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Colorado wildfire rages: Lightning threatens; residents wait

June 11, 2012|By Amy Hubbard
  • Colorado's Larimer County blaze rages on as residents wait to hear news of their homes.
Colorado's Larimer County blaze rages on as residents wait to hear… (Ed Andrieski / Associated…)

Residents of northern Colorado's Front Range area are used to wildfires, especially at this time of year, but Larimer County's High Park fire is proving to be particularly fierce -- fast-moving, unpredictable and voracious.

"With very dry conditions, a lot of winds and with the lightning, it's just a tinder box waiting to go up," Jon Schulz, public information officer for the Larimer County Sheriff's Department, said in an interview today with the Los Angeles Times.

The blaze is being called the worst fire in the county in 25 years, reportedly having grown to nearly 60 square miles. And tonight, things could get worse.

Schulz said the area was under a cloak of heavy smoke but that temperatures had cooled and there was a possibility of evening thunderstorms. In that part of the country, however, thunderstorms don't always mean rain. Lightning sparked the current fire, and any storm could bring additional lightning and the possibility of more flames.

Residents received 2,600 notices of mandatory evacuation over the weekend. Many of them left, Schulz said, although "a few people" resisted, choosing to remain in their homes -- to the chagrin of officials.

"It becomes an issue because they really put lives in jeopardy -- this fire is so unpredictable and moving so quickly," he said.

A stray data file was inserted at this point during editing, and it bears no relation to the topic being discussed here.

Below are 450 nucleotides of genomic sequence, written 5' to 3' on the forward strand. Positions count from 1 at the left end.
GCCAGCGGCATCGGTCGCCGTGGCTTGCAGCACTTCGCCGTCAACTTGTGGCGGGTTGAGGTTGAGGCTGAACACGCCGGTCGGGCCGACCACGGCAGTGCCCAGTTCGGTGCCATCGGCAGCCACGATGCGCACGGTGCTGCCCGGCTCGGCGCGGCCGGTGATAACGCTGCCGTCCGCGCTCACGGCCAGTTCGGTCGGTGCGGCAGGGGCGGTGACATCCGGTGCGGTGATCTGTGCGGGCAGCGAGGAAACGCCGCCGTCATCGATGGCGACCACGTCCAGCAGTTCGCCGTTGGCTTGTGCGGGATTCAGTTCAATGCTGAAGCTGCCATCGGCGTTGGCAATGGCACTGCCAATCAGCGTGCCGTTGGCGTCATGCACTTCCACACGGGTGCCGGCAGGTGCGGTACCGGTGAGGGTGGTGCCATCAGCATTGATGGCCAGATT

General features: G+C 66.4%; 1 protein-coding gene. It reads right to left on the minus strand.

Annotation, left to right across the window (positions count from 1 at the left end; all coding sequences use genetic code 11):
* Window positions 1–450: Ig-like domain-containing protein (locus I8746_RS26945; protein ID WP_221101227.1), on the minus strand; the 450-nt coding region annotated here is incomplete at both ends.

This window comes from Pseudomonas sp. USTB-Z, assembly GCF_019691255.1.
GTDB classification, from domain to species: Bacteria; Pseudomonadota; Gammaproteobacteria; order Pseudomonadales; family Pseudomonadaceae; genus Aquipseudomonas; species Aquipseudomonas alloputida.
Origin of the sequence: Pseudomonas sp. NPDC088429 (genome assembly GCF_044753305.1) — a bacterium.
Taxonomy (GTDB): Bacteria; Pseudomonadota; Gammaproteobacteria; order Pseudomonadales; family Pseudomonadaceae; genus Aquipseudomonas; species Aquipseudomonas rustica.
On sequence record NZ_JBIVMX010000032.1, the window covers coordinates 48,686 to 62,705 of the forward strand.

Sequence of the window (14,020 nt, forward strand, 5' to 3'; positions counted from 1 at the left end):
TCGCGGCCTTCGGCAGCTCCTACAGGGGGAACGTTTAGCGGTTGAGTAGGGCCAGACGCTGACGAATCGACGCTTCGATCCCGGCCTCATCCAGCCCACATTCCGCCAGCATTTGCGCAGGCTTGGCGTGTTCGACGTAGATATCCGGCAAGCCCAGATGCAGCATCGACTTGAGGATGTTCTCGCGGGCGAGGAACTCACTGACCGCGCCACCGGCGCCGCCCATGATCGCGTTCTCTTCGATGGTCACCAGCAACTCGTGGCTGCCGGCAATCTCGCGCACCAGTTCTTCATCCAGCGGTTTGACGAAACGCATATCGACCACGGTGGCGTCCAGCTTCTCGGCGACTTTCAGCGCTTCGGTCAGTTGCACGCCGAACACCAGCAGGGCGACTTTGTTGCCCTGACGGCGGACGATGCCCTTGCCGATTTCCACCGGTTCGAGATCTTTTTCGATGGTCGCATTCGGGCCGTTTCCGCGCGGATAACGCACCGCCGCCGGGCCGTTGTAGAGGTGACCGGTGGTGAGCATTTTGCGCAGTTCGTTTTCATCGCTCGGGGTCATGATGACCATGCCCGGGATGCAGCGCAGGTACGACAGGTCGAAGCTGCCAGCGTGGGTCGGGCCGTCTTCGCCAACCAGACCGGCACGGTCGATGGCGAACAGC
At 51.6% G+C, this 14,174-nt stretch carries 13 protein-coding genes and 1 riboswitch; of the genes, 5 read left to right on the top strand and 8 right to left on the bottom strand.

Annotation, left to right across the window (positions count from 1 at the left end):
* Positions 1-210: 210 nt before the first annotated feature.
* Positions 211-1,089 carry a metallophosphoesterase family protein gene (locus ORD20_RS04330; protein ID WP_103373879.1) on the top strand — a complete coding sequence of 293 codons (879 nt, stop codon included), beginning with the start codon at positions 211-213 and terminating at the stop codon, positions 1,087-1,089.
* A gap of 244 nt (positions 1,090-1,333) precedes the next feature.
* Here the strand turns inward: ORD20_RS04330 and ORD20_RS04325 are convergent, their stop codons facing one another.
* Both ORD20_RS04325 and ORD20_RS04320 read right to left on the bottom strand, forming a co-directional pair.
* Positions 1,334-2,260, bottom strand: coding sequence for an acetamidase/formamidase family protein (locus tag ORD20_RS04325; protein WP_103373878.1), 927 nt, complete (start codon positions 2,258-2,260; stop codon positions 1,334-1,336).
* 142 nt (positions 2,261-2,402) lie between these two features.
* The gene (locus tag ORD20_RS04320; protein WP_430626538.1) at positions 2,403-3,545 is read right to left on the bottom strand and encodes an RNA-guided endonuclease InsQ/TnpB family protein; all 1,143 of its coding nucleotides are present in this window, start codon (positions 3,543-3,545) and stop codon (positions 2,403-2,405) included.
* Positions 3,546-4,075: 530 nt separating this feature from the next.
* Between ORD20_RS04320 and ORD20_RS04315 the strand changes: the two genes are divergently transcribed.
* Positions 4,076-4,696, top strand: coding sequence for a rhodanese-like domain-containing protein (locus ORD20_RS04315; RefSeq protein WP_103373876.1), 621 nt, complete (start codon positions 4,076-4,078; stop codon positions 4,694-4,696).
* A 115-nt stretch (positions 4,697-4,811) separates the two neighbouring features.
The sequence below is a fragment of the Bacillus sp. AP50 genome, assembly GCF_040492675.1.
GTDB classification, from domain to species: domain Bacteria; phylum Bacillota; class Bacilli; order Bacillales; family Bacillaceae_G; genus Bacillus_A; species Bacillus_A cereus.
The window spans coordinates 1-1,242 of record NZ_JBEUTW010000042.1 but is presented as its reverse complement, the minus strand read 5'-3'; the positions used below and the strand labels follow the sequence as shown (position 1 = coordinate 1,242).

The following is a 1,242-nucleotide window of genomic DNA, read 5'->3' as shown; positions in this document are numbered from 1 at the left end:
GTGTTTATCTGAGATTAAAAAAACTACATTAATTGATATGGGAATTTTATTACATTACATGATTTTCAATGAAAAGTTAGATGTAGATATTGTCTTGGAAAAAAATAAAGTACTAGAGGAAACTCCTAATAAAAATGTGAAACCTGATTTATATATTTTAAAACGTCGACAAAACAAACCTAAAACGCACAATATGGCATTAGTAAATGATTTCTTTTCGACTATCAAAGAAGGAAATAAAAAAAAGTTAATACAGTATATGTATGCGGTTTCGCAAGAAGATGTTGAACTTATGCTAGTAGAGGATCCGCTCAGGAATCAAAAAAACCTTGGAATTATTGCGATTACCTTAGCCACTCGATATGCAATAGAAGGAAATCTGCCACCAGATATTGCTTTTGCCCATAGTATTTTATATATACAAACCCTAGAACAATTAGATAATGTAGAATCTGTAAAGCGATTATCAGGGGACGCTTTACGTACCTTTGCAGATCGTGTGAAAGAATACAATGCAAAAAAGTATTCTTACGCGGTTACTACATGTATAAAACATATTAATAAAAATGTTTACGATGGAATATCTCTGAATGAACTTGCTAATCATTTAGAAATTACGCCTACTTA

More evacuation notices were expected to be sent out today, Micki Trost, public information officer with the Colorado Division of Emergency Management, told The Times. 

The number of burned structures officially stands at 18, "but we know there are many more than that," Schulz said. "We just can't get back in some of those areas."

It's uncertain how many of those structures were homes, Schulz said. Because the fire has been unpredictable, hop-scotching some areas, "residents shouldn't assume their home is lost."

Assessment and recovery teams were preparing to venture into burned areas this morning, Schulz said, to begin to get a handle on the extent of the damage.

The fire is the third recent blaze in the drought-stricken Front Range. A May fire sparked by a camper's stove burned 12 square miles north of the Poudre Canyon area, Schulz said. And a fire in nearby Jefferson County, triggered by a prescribed burn that spiraled out of control, killed three people and burned more than two dozen homes.

Although residents of Larimer County are used to the threat of wildfires, it's still hard to take. "They're doing as well as can be expected," Schulz said. "Obviously it's frustrating ... to have to leave things behind and not know whether their homes are still there."

A wildfire burning in New Mexico had reached 42 square miles as of Monday morning, according to the Associated Press. That blaze had damaged or destroyed 35 structures since Friday. That fire was burning near the mountain community of Ruidoso in the southern part of the state.

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